Stands for the P
ank. Conceived of in the late 70's in Cambridge
by Bernstein and colleagues. This is a repository for structures of biological macromolecules
and nucleic acids
). Originally a printed list of atomic coordinates, it soon was distributed on magnetic tape. Now, due to the wonders of the internet
, it is freely accessible by all at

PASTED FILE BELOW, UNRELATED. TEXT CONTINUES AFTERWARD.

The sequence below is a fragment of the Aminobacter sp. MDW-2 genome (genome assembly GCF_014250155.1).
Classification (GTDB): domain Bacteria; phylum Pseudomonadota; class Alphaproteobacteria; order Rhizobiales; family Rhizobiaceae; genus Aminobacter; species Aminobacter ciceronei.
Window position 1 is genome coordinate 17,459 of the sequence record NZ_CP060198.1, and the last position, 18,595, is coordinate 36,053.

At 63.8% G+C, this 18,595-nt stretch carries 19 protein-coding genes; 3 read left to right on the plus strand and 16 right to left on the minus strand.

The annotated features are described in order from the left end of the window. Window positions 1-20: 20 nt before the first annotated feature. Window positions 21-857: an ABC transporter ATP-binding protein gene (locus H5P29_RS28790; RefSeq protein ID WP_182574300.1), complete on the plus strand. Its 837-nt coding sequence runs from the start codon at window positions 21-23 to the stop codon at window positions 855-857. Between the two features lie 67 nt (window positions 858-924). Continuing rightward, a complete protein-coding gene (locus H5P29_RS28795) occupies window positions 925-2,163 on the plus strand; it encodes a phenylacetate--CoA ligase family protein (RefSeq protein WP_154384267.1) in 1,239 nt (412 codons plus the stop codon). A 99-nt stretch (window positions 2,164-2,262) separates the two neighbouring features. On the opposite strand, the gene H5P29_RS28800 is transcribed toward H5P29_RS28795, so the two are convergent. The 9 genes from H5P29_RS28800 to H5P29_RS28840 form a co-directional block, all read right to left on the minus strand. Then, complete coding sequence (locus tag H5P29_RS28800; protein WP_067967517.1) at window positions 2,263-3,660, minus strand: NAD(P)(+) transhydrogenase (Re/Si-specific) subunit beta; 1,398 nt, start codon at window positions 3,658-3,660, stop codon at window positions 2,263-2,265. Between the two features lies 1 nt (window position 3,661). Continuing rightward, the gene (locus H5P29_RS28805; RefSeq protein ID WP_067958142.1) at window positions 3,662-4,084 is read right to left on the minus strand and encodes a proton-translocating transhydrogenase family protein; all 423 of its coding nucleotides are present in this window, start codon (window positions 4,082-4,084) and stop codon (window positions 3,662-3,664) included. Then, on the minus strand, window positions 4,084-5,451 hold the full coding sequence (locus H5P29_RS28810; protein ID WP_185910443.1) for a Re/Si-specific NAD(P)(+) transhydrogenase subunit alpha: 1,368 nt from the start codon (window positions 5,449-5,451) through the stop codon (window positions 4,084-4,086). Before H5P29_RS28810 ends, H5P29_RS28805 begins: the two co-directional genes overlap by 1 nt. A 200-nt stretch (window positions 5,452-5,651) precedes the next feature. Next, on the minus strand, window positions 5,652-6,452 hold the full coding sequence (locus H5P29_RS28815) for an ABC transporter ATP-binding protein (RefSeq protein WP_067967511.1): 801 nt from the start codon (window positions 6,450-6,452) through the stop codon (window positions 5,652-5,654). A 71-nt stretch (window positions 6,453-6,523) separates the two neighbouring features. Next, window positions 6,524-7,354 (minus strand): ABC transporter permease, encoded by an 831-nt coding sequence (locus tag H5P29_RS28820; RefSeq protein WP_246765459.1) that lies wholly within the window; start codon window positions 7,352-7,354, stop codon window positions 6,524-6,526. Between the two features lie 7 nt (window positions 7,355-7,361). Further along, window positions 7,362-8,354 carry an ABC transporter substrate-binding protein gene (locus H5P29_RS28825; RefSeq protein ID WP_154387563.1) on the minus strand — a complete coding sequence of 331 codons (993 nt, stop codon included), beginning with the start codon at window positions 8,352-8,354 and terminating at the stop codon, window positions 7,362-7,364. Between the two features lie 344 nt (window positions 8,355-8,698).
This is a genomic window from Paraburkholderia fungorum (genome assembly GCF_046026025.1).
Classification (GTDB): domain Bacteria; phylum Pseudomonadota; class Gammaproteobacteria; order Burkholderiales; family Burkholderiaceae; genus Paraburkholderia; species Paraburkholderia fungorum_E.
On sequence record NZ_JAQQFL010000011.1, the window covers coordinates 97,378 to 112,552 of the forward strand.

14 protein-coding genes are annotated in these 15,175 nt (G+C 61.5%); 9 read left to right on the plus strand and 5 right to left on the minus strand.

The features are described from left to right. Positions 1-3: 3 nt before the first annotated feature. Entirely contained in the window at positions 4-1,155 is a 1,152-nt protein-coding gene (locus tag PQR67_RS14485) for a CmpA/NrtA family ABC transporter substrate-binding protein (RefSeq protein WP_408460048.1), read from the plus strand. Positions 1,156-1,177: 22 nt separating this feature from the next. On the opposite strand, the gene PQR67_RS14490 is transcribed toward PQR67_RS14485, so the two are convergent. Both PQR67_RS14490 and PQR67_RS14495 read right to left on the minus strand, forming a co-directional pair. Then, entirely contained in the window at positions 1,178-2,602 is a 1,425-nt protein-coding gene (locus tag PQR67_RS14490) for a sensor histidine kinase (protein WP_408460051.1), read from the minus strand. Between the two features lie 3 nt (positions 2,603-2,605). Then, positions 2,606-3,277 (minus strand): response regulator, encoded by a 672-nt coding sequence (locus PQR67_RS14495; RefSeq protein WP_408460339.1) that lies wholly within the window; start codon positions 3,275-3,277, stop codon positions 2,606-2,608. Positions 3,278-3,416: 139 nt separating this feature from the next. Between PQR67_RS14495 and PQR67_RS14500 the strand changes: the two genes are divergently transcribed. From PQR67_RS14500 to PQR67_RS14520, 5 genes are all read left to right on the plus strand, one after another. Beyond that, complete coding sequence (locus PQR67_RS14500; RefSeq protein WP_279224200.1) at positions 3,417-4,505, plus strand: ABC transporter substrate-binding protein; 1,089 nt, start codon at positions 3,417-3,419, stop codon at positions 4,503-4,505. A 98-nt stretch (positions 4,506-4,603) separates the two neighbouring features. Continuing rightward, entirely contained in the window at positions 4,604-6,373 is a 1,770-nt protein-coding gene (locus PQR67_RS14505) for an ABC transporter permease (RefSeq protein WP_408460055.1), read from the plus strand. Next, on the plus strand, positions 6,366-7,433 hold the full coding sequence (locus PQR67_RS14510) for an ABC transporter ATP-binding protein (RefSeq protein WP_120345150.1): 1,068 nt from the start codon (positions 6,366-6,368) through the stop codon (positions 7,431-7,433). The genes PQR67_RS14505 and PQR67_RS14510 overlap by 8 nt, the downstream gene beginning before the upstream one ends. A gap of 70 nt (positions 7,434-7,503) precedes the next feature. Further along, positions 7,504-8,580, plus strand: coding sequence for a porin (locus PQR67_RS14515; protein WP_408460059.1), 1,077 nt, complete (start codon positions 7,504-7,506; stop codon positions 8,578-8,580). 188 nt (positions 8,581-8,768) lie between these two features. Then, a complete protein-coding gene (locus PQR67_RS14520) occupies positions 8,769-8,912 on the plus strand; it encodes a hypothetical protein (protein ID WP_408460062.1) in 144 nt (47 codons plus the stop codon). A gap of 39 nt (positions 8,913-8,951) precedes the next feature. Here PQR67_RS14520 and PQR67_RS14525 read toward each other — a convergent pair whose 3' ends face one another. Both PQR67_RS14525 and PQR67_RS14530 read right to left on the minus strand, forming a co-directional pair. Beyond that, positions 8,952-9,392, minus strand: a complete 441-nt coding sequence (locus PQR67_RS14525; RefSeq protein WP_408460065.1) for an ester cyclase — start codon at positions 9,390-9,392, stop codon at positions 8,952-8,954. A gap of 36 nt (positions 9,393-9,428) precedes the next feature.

The PDB has grown from a handful of structures upon its conception to over 12,000 structures as of the writing of this node - summer 2000. It is increasing at a practically exponential rate as more and more labs successfully solve protein structures using X-ray crystallography and NMR techniques. This database is then useful to other labs trying to understand protein function on the basis of structure. People use these structures to model homologous proteins, hoping that they can get an approximate idea of the protein shape based on evolutionary relationships with proteins of known structure.